The travel-path of the stars has emphatic influence on the fate of human beings. Shakespeare’s characters are aware of it and expect it. The omens they see, corroborates their beliefs. Suffice it is to say that without the play of fate, the play of Romeo Juliet doesn’t exist. At every turn, the plays prove the fate right, both Romeo and Juliet are prepared to die and in fact they embrace death.  Their life and death are designed to test fate! Almost all the incidents related to every character of the play are linked to fate. From the transcendental point of view, every ‘accident’ in one’s life is in reality is not an accident; it is the pre-planned incident by fate.
Conclusion:
Prof. Leon Harold Craig writes: “Shakespeare is the poet of Nature, of human nature especially but necessarily also of the whole natural order in which we find ourselves. As part of this breadth of vision, Shakespeare put what we today call romantic love on the tragic as well as the comic stage. (The Claremont…..) In the circumstance of the tragic type of love practiced both by Romeo and Juliet, parental influence or intervention would not achieve much. Even the Nurse and Friar failed to prevent them from the path of love which they so adamantly chose to tread.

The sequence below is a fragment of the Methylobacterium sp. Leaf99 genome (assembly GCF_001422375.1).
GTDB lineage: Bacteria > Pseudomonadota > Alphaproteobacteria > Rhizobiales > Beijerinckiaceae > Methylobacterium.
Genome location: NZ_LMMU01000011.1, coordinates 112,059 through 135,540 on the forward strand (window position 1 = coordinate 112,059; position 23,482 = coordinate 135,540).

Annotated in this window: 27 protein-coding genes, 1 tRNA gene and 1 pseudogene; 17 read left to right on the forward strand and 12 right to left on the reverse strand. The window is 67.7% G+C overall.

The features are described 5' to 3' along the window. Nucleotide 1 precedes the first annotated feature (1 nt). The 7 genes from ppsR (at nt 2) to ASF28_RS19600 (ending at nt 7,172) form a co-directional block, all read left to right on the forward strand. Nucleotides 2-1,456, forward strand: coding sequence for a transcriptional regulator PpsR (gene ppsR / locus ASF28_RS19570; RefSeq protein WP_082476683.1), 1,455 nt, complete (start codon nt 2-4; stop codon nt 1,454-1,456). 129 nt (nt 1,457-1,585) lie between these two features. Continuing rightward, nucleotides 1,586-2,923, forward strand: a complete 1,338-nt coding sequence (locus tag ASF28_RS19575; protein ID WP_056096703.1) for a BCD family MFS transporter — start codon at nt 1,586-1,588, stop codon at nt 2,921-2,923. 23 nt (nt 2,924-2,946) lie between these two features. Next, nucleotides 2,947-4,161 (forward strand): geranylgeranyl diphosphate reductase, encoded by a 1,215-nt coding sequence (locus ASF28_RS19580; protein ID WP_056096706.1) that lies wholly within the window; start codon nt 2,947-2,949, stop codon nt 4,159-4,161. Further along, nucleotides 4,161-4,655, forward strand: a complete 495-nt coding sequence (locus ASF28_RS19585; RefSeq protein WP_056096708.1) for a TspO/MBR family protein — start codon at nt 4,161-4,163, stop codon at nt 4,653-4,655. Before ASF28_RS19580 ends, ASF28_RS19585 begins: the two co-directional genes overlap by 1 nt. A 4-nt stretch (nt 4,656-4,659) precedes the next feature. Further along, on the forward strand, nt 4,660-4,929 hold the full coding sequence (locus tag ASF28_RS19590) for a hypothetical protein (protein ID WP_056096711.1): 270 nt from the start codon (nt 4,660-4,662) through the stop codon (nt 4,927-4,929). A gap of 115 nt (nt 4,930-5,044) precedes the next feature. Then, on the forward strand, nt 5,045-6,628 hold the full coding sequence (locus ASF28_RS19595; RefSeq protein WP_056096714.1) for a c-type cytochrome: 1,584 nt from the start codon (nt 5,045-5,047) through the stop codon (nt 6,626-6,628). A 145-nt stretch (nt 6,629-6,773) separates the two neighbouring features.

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                                                 References Cited:

SparkNotes: Romeo and Juliet Home: English: Shakespeare Study Guides: Romeo and Juliet. Romeo and Juliet.
www.sparknotes.com/shakespeare/romeojuliet/ – 33k – Cached – Retrieved on August 2, 2008

Themes: Parenthood Romeo and Juliet Navigator Home · Theme Index…. As it turns out, the Friar doesn’t agree to marry Romeo and Juliet until Romeo reassures him that this…
www.clicknotes.com/romeo/Parent.html – 23k – Retrieved on August 2, 2008

Romeo and Juliet Criticism (Vol. 87) Romeo and Juliet Criticism and Essays: … characters than on the interactions between them, specifically the family dynamics of marriage and parenthood. .
www.enotes.com/shakespearean-criticism/romeo-juliet-vol-87 – 22k – Cached – Retrieved on August 2, 2008

The Claremont Institute – Civil Blood
Romeo and Juliet are the perfect pair of lovers. … Now the lovers are front-and-center, but so too is the theme of destiny. …
www.claremont.org/publications/pubid.261/pub_detail.asp,Rettieved on August 2, 2008